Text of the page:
A lot of girls have complimented my modeling photos and said that they are inspired by my modeling career. While it’s nice to be acknowledged for my success in modeling, I also can’t help but think that I really don’t have much to do with the fact that my folks handed me some genetics that Western society happens to think make for good marketing, and that I’ve come into contact with some really talented photographers that work wonders with lighting and make-up artists that I’m fairly certain are magicians. However, my skiing has been 21 years of hard work, dedication, focus and an immense amount of passion. And to be recognized for that, damn it feels good.
How do you stay happy? You’re happy, like, all the time. Is it because you get paid to ski and to have a pretty smile? I practice a lot of gratitude. I’ve been in some challenging situations throughout my life, and through those experiences I’ve learned that everything is always more beautiful seen through rosy lenses. I guess I’ve just got a pair of rosy lenses on.
Are you ever portrayed differently than you’d like? Do you feel as though you are able to be you, even though both the ski and model industries may each want to corner you into having a certain distinct image? I used to worry about that. Then I remembered that I can’t control what other people think, so I stopped wasting my brain space thinking about it. I can only be who I am. It’s really awesome to me that I cannot wash my hair for a week, skateboard to an audition all sweaty, confuse the hell out of the casting director when I drop the stoke on him, ‘rad’ and ‘shred bombs,’ and then book the job. The more the modeling world gets to know me, the more they let me just be me. But when I’m not working, I don’t want to be a model. When I’m on the mountain, I don’t want to wear lip gloss and smile for the camera. I want to jump off shit and take photos.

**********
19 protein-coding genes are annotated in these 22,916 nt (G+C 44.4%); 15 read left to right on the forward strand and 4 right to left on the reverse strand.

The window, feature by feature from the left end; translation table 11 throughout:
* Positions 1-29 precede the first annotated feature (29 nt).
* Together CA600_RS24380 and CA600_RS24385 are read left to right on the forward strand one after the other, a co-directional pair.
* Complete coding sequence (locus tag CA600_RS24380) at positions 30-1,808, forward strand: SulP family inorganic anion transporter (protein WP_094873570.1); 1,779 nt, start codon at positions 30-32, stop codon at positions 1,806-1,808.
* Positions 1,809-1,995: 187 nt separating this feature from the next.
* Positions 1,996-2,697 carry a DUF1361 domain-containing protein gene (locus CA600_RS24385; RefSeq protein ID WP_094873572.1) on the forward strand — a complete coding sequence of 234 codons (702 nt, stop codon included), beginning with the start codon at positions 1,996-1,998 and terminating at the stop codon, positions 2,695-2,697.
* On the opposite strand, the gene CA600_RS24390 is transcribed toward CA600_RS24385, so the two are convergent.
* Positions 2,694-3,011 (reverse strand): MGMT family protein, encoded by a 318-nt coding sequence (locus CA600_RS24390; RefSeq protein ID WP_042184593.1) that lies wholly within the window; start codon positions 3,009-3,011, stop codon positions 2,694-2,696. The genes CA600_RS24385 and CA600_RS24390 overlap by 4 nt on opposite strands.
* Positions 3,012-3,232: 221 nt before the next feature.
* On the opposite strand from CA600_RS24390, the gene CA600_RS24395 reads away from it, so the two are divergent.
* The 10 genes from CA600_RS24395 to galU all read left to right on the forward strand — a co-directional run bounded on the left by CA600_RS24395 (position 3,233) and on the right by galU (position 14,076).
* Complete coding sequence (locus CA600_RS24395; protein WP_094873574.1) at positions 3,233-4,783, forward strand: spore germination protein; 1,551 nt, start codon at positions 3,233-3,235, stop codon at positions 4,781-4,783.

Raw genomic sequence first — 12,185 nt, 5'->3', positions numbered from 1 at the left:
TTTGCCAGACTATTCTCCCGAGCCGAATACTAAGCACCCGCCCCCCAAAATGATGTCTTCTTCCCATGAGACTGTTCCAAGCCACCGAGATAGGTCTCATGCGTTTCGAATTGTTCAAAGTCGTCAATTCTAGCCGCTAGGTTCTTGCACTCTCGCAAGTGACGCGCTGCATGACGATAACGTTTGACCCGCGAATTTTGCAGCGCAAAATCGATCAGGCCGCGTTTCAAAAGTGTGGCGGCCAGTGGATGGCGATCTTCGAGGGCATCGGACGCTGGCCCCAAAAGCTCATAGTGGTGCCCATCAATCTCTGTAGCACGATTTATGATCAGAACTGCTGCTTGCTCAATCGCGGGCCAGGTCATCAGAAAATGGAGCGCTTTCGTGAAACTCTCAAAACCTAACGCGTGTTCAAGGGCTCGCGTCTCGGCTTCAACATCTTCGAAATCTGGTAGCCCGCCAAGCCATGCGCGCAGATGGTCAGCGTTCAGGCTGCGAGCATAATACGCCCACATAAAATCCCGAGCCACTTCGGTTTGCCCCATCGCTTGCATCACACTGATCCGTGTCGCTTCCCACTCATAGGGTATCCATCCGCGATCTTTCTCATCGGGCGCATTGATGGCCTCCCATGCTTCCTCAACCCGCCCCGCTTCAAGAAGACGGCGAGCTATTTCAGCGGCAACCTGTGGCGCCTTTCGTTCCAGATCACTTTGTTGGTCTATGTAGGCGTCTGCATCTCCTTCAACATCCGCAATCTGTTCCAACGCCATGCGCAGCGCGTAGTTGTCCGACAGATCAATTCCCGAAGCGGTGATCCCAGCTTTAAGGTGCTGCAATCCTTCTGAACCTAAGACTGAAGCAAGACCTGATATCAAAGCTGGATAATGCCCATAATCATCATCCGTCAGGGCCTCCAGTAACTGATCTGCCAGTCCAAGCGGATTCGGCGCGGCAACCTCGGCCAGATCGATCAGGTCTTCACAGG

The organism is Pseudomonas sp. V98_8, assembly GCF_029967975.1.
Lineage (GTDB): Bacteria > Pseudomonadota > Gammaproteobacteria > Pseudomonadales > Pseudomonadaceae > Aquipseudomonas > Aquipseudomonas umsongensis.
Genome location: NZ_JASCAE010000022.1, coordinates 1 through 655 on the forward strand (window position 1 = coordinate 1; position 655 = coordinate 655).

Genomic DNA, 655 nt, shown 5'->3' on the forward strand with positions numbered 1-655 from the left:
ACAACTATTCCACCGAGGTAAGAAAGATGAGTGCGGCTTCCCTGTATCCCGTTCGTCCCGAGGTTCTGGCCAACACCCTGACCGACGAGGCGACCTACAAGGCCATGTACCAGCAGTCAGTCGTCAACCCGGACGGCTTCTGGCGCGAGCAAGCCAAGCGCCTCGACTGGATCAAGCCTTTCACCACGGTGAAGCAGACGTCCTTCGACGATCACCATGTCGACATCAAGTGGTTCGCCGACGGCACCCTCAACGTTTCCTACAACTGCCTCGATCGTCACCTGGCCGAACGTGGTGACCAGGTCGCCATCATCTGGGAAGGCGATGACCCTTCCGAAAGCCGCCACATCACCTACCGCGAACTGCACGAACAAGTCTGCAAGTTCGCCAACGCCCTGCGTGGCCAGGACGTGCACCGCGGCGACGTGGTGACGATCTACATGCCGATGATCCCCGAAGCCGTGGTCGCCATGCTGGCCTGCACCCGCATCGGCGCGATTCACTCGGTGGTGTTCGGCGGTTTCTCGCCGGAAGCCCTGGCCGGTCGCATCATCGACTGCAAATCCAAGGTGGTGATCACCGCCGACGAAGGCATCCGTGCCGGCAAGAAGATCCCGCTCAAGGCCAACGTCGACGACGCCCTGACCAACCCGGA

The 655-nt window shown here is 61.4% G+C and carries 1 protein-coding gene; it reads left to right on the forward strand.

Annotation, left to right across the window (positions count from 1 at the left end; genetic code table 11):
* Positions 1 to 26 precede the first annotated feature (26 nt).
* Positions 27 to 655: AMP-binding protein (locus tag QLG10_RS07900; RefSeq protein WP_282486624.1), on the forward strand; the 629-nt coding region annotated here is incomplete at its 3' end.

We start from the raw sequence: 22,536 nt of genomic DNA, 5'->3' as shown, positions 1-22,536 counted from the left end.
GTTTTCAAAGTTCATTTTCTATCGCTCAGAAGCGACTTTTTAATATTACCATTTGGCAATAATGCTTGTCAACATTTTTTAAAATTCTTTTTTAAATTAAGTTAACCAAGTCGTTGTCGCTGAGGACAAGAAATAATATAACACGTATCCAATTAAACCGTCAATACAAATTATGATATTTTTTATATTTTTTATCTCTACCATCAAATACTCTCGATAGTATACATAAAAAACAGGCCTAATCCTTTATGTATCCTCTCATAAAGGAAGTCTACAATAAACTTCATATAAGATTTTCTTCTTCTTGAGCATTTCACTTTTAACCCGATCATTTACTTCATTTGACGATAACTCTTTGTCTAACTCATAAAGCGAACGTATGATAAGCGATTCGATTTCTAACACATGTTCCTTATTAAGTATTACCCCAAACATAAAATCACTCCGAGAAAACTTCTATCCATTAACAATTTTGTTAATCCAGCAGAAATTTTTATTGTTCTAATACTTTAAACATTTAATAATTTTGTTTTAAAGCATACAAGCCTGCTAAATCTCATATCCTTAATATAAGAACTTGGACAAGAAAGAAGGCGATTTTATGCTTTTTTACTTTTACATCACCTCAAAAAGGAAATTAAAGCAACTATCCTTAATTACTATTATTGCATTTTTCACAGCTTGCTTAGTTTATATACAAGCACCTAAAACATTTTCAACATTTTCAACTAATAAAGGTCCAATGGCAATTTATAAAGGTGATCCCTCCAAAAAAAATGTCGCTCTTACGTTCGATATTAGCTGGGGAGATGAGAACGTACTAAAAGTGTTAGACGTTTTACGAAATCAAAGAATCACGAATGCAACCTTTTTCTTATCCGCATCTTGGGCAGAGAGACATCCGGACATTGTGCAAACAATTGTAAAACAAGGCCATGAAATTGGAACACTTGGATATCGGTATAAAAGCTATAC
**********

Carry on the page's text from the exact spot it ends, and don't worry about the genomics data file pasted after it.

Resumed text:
You talk to your fans a lot and use social media to share your daily stoke. How can we follow you? Not, like, follow you, but, um, you know… Twitter: @sierraquitiquit. Instagam: @sierraquitiquit. Blog: www.wanderthisearth.tumblr.com. Facebook: www.facebook.com/squitiquit.
She’s hard to track down but even harder to follow around the mountain. The first time I saw Sierra ski, she was absolutely charging through inconsistent, knee-high, skied-out moguls from the “storm” that dropped a few inches at Solitude, Utah two weeks prior. She was skiing the variable surface at a consistent speed, making huge, perfect, arcing turns through the crud that I’d eventually gain the courage to hop-turn through with hopes of seeing her waiting for me, again, at the lift. Even if you never beg her to wait for you, know that Sierra’s blossoming and bi-directional career is careening toward an unprecedented level.